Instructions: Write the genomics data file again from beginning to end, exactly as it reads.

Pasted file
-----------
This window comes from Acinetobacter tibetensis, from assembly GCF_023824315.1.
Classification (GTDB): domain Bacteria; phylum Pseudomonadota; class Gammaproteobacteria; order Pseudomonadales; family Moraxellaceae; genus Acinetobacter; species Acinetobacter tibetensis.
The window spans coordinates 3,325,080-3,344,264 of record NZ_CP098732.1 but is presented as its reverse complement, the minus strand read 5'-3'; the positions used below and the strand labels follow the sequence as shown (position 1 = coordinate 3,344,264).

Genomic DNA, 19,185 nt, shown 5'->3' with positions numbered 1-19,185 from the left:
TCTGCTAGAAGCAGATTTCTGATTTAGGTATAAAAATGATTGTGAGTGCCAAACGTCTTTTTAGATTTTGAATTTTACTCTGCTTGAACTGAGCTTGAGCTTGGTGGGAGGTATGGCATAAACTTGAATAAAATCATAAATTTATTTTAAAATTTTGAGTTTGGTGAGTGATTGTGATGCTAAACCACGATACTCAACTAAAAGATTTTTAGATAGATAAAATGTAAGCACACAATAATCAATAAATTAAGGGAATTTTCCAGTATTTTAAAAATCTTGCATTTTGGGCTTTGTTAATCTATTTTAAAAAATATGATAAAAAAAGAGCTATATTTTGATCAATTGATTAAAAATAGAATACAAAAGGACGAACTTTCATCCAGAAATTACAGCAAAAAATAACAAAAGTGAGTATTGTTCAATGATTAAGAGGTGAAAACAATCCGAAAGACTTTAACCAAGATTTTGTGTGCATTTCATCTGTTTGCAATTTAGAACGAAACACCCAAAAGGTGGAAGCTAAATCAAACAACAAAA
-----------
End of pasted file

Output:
This window comes from Acinetobacter tibetensis, from assembly GCF_023824315.1.
Classification (GTDB): domain Bacteria; phylum Pseudomonadota; class Gammaproteobacteria; order Pseudomonadales; family Moraxellaceae; genus Acinetobacter; species Acinetobacter tibetensis.
The window spans coordinates 3,325,080-3,344,264 of record NZ_CP098732.1 but is presented as its reverse complement, the minus strand read 5'-3'; the positions used below and the strand labels follow the sequence as shown (position 1 = coordinate 3,344,264).

Genomic DNA, 19,185 nt, shown 5'->3' with positions numbered 1-19,185 from the left:
TCTGCTAGAAGCAGATTTCTGATTTAGGTATAAAAATGATTGTGAGTGCCAAACGTCTTTTTAGATTTTGAATTTTACTCTGCTTGAACTGAGCTTGAGCTTGGTGGGAGGTATGGCATAAACTTGAATAAAATCATAAATTTATTTTAAAATTTTGAGTTTGGTGAGTGATTGTGATGCTAAACCACGATACTCAACTAAAAGATTTTTAGATAGATAAAATGTAAGCACACAATAATCAATAAATTAAGGGAATTTTCCAGTATTTTAAAAATCTTGCATTTTGGGCTTTGTTAATCTATTTTAAAAAATATGATAAAAAAAGAGCTATATTTTGATCAATTGATTAAAAATAGAATACAAAAGGACGAACTTTCATCCAGAAATTACAGCAAAAAATAACAAAAGTGAGTATTGTTCAATGATTAAGAGGTGAAAACAATCCGAAAGACTTTAACCAAGATTTTGTGTGCATTTCATCTGTTTGCAATTTAGAACGAAACACCCAAAAGGTGGAAGCTAAATCAAACAACAAAA